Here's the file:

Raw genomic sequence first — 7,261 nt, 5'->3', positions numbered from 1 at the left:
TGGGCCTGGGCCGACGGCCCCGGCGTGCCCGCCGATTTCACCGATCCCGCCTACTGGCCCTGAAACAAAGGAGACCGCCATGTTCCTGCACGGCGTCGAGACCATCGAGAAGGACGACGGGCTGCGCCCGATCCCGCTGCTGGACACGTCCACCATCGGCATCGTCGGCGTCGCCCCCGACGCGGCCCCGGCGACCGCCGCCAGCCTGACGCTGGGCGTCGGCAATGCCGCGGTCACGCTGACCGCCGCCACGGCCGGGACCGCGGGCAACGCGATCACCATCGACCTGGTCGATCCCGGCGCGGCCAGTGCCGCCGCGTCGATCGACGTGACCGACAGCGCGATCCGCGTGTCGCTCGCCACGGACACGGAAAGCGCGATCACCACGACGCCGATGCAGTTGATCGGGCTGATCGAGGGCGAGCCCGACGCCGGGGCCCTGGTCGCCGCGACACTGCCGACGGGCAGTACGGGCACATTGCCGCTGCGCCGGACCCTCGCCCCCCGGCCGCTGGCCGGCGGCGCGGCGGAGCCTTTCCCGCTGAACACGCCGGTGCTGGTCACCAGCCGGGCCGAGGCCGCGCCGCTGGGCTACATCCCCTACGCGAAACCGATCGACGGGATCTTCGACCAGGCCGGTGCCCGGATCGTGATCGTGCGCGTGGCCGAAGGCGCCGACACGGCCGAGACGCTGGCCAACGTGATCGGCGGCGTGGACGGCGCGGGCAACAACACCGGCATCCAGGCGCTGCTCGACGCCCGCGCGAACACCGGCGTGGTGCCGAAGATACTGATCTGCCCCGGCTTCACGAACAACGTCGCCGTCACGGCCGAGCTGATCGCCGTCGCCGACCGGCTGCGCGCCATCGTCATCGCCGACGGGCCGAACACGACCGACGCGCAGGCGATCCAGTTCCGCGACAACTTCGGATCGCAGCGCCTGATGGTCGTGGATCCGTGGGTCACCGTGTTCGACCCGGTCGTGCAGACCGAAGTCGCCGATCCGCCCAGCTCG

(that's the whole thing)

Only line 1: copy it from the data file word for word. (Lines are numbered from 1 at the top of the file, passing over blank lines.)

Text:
Raw genomic sequence first — 7,261 nt, 5'->3', positions numbered from 1 at the left: